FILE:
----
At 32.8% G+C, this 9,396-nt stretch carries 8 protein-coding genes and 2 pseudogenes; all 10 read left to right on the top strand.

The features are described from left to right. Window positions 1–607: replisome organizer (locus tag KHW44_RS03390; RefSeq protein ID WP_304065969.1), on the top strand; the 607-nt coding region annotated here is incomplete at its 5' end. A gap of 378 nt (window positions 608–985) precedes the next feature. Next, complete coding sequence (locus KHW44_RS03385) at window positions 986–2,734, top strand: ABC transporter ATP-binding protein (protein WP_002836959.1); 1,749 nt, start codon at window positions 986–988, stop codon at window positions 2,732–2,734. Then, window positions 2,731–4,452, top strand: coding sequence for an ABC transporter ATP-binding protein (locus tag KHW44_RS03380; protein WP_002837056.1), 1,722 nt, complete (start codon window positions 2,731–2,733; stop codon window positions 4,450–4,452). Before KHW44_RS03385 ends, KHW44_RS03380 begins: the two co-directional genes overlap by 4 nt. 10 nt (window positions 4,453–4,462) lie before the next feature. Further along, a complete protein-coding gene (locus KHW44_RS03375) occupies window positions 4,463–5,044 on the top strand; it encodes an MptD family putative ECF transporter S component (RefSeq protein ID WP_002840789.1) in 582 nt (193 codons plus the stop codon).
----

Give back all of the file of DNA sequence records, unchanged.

At 32.8% G+C, this 9,396-nt stretch carries 8 protein-coding genes and 2 pseudogenes; all 10 read left to right on the top strand.

The features are described from left to right. Window positions 1–607: replisome organizer (locus tag KHW44_RS03390; RefSeq protein ID WP_304065969.1), on the top strand; the 607-nt coding region annotated here is incomplete at its 5' end. A gap of 378 nt (window positions 608–985) precedes the next feature. Next, complete coding sequence (locus KHW44_RS03385) at window positions 986–2,734, top strand: ABC transporter ATP-binding protein (protein WP_002836959.1); 1,749 nt, start codon at window positions 986–988, stop codon at window positions 2,732–2,734. Then, window positions 2,731–4,452, top strand: coding sequence for an ABC transporter ATP-binding protein (locus tag KHW44_RS03380; protein WP_002837056.1), 1,722 nt, complete (start codon window positions 2,731–2,733; stop codon window positions 4,450–4,452). Before KHW44_RS03385 ends, KHW44_RS03380 begins: the two co-directional genes overlap by 4 nt. 10 nt (window positions 4,453–4,462) lie before the next feature. Further along, a complete protein-coding gene (locus KHW44_RS03375) occupies window positions 4,463–5,044 on the top strand; it encodes an MptD family putative ECF transporter S component (RefSeq protein ID WP_002840789.1) in 582 nt (193 codons plus the stop codon).